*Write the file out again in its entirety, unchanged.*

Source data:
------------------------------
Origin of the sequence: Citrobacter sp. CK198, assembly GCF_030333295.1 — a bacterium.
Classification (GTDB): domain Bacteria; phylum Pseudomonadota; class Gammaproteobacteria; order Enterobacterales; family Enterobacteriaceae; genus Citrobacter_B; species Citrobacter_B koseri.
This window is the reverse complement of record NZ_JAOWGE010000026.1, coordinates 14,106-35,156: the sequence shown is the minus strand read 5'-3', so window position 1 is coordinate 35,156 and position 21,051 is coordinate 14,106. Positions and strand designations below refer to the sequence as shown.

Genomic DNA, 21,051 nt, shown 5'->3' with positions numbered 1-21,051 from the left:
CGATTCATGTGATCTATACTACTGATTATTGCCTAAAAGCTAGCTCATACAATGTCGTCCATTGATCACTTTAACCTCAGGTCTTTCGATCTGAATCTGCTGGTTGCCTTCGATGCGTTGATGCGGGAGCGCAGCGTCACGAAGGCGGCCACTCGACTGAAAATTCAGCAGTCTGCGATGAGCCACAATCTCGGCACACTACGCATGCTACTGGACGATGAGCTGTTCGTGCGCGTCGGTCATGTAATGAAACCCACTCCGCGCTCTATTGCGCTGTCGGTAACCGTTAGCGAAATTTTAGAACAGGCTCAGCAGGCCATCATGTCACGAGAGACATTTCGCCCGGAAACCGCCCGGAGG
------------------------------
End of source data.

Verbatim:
Origin of the sequence: Citrobacter sp. CK198, assembly GCF_030333295.1 — a bacterium.
Classification (GTDB): domain Bacteria; phylum Pseudomonadota; class Gammaproteobacteria; order Enterobacterales; family Enterobacteriaceae; genus Citrobacter_B; species Citrobacter_B koseri.
This window is the reverse complement of record NZ_JAOWGE010000026.1, coordinates 14,106-35,156: the sequence shown is the minus strand read 5'-3', so window position 1 is coordinate 35,156 and position 21,051 is coordinate 14,106. Positions and strand designations below refer to the sequence as shown.

Genomic DNA, 21,051 nt, shown 5'->3' with positions numbered 1-21,051 from the left:
CGATTCATGTGATCTATACTACTGATTATTGCCTAAAAGCTAGCTCATACAATGTCGTCCATTGATCACTTTAACCTCAGGTCTTTCGATCTGAATCTGCTGGTTGCCTTCGATGCGTTGATGCGGGAGCGCAGCGTCACGAAGGCGGCCACTCGACTGAAAATTCAGCAGTCTGCGATGAGCCACAATCTCGGCACACTACGCATGCTACTGGACGATGAGCTGTTCGTGCGCGTCGGTCATGTAATGAAACCCACTCCGCGCTCTATTGCGCTGTCGGTAACCGTTAGCGAAATTTTAGAACAGGCTCAGCAGGCCATCATGTCACGAGAGACATTTCGCCCGGAAACCGCCCGGAGG